The internet has delivered another opportunity for performative outrage. Its latest victim: Cardi B. Over the past five days, social media feeds have steadily filled with a new hashtag #SurvivingCardiB, indicating there may be new allegations that Cardi B has a past not very dissimilar from R. Kelly.
Growing up in poverty. Check. A massive cultural appeal that makes it hard for us to avert our eyes and ears. Check. Hit record after hit record. Check. A problematic network of associates and enemies. Check. Serial rapist of minors? A sex-fueled network of hostages? Use of power and privilege to inflict continued traumatic sexual abuse?
While the latter charges don’t fit the description of Cardi, many social media critics have been up in arms over a reportedly years old Instagram Live video from the artist that recently resurfaced.
In an emotional tirade, Cardi can be seen sitting at home in her nighttime bonnet prepared to push back on haters who seemingly asserted that she hasn’t actually worked for everything that she has today. Part of her clap back, though, included an emotionally charged example of how she earned the money to get to where she is today — by drugging men and robbing them.
“[People] must’ve forgot [sic]… the [expletive] that I did … to [expletive] survive,” she shouts before dissolving into tears. “I had to go strip… had to go ‘oh yeah, you want to [have sex with] me?’ And then I drugged [expletive] up and I robbed them…Nothing was [expletive] handed to me,” she’s heard saying.
She later responded to critics who attacked her for the video.
The initial emotionally charged video was fraught with the energy of a successful woman of color who, like so many of us, has to explain that she did not get where she is today because of any sort of handout or privilege. Also, like many women of color who have prospered in male-dominated industries, she expresses clear exasperation with having to have leveraged the impulses of men to escape from their abuses. Through the lens of those who have been there, at worst, she escaped a precarious lifestyle by any means necessary. At best, she taught the Master a lesson: that his vices might become his downfall.
It’s a story we have heard before, many times over. From Cyntoia Brown to Chrystul Kizer, young women of color — particularly sex workers and strippers who took such jobs to escape poverty, abuse, and other devastating circumstances — have been telling us for years about the disturbing crimes they resolved to commit for survival.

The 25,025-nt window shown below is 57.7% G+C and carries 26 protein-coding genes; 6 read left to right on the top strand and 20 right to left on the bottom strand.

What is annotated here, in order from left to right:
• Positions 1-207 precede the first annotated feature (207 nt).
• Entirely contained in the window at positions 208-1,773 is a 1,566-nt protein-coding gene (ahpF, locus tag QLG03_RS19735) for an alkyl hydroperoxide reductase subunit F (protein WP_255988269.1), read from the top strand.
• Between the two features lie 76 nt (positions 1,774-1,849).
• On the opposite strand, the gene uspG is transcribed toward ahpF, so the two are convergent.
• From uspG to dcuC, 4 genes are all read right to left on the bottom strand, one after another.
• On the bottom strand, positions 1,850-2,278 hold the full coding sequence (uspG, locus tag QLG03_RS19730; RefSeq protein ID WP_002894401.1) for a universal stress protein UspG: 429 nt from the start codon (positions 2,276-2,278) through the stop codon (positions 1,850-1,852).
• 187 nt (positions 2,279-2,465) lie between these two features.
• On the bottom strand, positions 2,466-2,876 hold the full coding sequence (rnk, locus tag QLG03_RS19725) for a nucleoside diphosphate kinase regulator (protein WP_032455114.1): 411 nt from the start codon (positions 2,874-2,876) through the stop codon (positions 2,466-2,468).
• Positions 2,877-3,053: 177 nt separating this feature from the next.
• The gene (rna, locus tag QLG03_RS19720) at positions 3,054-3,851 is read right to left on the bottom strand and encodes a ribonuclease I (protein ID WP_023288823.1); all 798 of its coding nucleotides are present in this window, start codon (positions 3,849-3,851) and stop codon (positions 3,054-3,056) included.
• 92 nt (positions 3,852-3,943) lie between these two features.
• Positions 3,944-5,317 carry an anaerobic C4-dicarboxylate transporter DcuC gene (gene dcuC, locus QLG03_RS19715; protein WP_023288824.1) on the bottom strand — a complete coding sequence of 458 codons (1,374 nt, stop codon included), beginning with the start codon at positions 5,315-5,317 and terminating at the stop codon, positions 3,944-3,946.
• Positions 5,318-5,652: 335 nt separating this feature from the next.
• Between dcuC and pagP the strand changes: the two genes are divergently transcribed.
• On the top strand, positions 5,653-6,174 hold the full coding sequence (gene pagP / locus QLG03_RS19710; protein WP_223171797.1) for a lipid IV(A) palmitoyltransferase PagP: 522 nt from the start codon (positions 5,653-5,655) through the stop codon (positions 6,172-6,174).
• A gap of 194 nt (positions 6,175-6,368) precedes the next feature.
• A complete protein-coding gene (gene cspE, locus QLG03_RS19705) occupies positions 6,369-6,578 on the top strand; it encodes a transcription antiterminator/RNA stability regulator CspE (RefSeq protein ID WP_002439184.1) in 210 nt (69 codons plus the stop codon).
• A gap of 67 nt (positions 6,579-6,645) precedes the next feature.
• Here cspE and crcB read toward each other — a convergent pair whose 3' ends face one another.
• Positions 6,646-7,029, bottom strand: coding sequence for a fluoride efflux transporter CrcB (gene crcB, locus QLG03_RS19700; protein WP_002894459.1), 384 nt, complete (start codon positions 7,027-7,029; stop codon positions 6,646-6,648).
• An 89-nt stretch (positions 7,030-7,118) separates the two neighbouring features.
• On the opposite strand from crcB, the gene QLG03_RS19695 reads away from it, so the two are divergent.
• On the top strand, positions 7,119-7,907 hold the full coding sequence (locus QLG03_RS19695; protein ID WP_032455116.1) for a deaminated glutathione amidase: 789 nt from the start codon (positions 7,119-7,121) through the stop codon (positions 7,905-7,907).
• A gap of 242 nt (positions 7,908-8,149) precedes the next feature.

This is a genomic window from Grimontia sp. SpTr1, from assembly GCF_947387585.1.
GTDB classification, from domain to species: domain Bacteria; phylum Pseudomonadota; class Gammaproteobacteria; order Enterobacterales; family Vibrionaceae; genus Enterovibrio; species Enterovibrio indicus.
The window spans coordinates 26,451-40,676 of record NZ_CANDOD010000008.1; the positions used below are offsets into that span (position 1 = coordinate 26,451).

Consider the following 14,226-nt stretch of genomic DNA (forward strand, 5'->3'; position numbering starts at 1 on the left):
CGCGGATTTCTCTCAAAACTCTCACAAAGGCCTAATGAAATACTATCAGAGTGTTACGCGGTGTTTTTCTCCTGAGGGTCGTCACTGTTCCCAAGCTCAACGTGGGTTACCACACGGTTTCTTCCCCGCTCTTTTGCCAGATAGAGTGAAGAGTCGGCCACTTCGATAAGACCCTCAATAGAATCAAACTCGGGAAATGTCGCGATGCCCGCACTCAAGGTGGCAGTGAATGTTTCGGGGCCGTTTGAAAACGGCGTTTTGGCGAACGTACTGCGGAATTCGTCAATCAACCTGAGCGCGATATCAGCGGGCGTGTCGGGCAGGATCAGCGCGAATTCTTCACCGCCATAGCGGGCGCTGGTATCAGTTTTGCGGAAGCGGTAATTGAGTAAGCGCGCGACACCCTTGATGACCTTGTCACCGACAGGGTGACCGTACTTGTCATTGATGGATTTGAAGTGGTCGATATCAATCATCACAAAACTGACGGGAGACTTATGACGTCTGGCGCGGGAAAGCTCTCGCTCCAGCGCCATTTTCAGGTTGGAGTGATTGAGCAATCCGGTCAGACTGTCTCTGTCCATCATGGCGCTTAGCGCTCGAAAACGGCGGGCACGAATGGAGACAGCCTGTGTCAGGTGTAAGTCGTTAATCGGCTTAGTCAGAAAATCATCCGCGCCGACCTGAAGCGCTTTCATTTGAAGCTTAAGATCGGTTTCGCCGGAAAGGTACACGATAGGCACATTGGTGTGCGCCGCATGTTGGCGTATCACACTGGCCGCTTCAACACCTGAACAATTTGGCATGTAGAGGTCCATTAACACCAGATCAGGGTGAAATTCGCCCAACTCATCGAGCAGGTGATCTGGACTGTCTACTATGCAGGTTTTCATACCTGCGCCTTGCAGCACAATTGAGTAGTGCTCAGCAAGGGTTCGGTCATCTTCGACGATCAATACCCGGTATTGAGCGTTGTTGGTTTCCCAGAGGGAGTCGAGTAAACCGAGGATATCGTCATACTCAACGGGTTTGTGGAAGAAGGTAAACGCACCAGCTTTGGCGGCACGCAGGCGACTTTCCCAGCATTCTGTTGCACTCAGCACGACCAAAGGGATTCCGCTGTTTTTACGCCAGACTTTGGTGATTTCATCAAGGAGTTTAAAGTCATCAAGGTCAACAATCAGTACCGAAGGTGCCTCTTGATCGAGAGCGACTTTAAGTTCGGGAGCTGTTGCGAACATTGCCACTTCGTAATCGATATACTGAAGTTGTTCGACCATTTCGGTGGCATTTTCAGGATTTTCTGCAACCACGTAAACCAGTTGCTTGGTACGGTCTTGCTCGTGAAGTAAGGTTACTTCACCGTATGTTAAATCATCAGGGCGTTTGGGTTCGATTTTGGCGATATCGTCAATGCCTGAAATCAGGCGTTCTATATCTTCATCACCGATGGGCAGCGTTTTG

As we know, their stories are not only routinely and intentionally ignored — but as the culture is now trying to do to Cardi — they are punished. It is an age-old response that ensures young women of color living in desperate conditions remember one thing: “No one cares about your pain. No one cares about curing the condition of our society that made your struggle possible. We only care about upholding the systems that make it impossible for you to escape unharmed. If the circumstances don’t kill you, the punishment for escaping will make life harder.”
Cardi B is more to our society than a heartwarming Cinderella story or a culture donor — she is our shining beacon of everything that is wrong with America’s treatment of women of color.
As quickly as Calabasas-dwelling white women can roll their necks, practice their “okurrrr” in the mirror, and attach 3-inch acrylics to their fingers, some media will turn their backs on the creators of that very culture. While white designers will dress her to twerk, middle-school girls in the suburbs will copy her body roll and booty pop, high fashion magazines will recreate her street style, and high society will invite her to every exclusive party. But no one will tell her story — let alone hold space for it.
For every one of her millions of followers in mainstream society, very few have taken the time to understand what it means to be a Black Latina who has survived poverty, the Bronx, the strip club, abusive relationships, sex work, stripping, the community aspects of gang culture, body modification to fit beauty standards, or being a first-generation anything in your family… but they understand how to rhyme “money moves” and “bloody shoes” #fortheculture.
That means the shame of Cardi’s story is not that she is a rapist (which she certainly isn’t), an indefensible thief, ruthless offender, nasty hoe, or anything else the Internet may call her. The shame of her story is that it is born of a nation that will rob a talented woman of color for all that she is — her scars, her journey, her identity, and the parts of herself (beyond her ass) that she may not even realize are commodifiable money makers for white people. Then throw her away before she ever gets a chance to tell us, the buyers, about the history behind those valuable pieces of her that we just stole. Is it not America that’s drugged Cardi up with fame and money while robbing her blind of her humanity?
Cardi also touched on the double standard regarding the hip hop industry.
All I can do now is be a better me for myself my family and my future. pic.twitter.com/VlPJW20thN
— Cardi B (@iamcardib) March 26, 2019
Why is that everyone seems to think that Cardi doesn’t deserve to be where she is today because of her past and yet so many male rappers are glorified and praised for their criminal pasts?
No one has been interested in Cardi’s story and yet everyone now thinks they have the right to not only tell it but judge her. Cardi isn’t interested in anyone telling her story though. In fact, she recently admitted that she’s currently working on a memoir about her life and how she survived being brought up on the streets to set the record straight
“Y’all don’t gotta tell my story… because I’m gonna write a book about my life,” she shared.
When she does take back her power and offer unknowing White America a glimpse into the life behind the culture, she should call it #SurvivingAmerica.